The Colombian Presidency official who oversees most peace accord implementation, Emilio Archila, told El Espectadorthat he doesn’t know why critics accuse his government of focusing too exclusively on certain aspects of the accord, like the Territorially Focused Development Plans (PDETs). “A very small part of it,” he surmised, “is that it is in the political opposition’s interest that we arrive at [the election year of] 2022 with the idea that not enough is being done, and perhaps the opposition has done better than me.”
Archila had choice words for Human Rights Watch Americas Director José Miguel Vivanco, who upon the release of HRW’s annual worldwide report said that “in Colombia you turn over a stone and a sicario comes out,” while accusing the government of “a fundamentally military response” to human rights problems. “This is an insulting statement regarding Colombia,” the presidency official replied.
In interviews and in the release of monthly results reports, Archila pointed to a Defense Ministry “intelligence bubble” to follow up on risks and threats against ex-combatants “which has saved the lives of several.” Presidency documents cite 1,134 mostly small development projects delivered in the PDETs’ 170 municipalities (counties). Archila rejected criticism that delivery of these projects has not been as consultative as the accords envisioned. To criticisms that the projects have been too small to bring fundamental change in rural Colombia, he responded that larger projects, like tertiary roads, are coming but take longer.
FARC party spokesman Pastor Alape Lascarro told El Espectador that the PDETs “are not responding to the expectations of the communities, carrying out works that are not within the framework established in the Peace Agreement.” He questioned the long-term sustainability of economic projects offered to ex-combatants, while recalling that 253 of 13,185 demobilized FARC members have been killed since the accords’ signature.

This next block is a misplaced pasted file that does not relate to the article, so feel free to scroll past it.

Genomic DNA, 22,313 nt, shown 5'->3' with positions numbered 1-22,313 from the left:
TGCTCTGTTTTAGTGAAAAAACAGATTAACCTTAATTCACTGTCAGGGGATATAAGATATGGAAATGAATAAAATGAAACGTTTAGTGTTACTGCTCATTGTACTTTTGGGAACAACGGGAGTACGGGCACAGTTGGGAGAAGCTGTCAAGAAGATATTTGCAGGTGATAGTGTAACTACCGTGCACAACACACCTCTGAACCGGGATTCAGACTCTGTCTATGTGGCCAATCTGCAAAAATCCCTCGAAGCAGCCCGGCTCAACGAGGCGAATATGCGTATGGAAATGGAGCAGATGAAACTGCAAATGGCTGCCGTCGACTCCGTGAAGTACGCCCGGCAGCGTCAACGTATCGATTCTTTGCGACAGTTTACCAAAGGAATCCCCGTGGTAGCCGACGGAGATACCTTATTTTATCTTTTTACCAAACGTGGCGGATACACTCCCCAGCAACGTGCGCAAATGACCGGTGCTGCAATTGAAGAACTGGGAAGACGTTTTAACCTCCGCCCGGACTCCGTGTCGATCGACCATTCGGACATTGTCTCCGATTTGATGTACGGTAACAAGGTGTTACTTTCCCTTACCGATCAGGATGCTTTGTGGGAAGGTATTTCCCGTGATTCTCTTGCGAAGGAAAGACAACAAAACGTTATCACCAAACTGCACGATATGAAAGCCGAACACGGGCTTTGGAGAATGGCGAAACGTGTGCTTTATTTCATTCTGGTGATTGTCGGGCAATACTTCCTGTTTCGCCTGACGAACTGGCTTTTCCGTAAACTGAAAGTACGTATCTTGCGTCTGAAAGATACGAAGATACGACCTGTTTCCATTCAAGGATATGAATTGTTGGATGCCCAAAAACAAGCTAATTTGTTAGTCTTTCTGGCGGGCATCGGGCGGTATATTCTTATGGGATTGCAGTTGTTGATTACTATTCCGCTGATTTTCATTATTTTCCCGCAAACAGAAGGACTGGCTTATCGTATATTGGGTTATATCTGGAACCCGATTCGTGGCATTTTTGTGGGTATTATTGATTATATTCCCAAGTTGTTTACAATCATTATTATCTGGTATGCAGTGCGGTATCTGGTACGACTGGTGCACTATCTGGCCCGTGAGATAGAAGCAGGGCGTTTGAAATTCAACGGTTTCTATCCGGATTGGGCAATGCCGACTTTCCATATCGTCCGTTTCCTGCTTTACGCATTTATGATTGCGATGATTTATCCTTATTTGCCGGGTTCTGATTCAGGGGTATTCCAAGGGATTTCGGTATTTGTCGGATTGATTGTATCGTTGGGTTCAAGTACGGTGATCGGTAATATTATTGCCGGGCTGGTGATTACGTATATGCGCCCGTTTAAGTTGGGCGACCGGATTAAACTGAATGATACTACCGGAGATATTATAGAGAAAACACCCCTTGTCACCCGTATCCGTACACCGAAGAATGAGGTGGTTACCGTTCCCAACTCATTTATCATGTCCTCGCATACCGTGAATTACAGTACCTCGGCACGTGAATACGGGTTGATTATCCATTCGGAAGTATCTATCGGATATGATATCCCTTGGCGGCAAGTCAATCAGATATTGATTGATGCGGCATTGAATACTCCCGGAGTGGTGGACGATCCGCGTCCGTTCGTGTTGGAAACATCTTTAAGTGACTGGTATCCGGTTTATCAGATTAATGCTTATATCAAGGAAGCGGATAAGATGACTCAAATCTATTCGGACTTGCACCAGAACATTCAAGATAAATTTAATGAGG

Environmental defender Gonzalo Cardona is assassinated
On January 11 the Fundación ProAves, which seeks to protect birds and other wildlife in Colombia, announced the murder of Gonzalo Cardona Molina, coordinator of a ProAves preserve in Tolima department that provides refuge for the endangered yellow-eared parrot. ProAves had reported Cardona missing on January 8, and confirmed a few days later that he had been killed.
Cardona was a founding member of the environmental group , working in Roncesvalles municipality in west-central Tolima since 1998 to save a bird species whose population in Colombia’s central cordillera, by then, had fallen to 81. His work there during some of the conflict’s most intense years placed him in periodic danger, as rural Tolima was a key battleground between the FARC and government forces. But it made a difference: a late 2020 census counted 2,895 yellow-eared parrots in the preserve.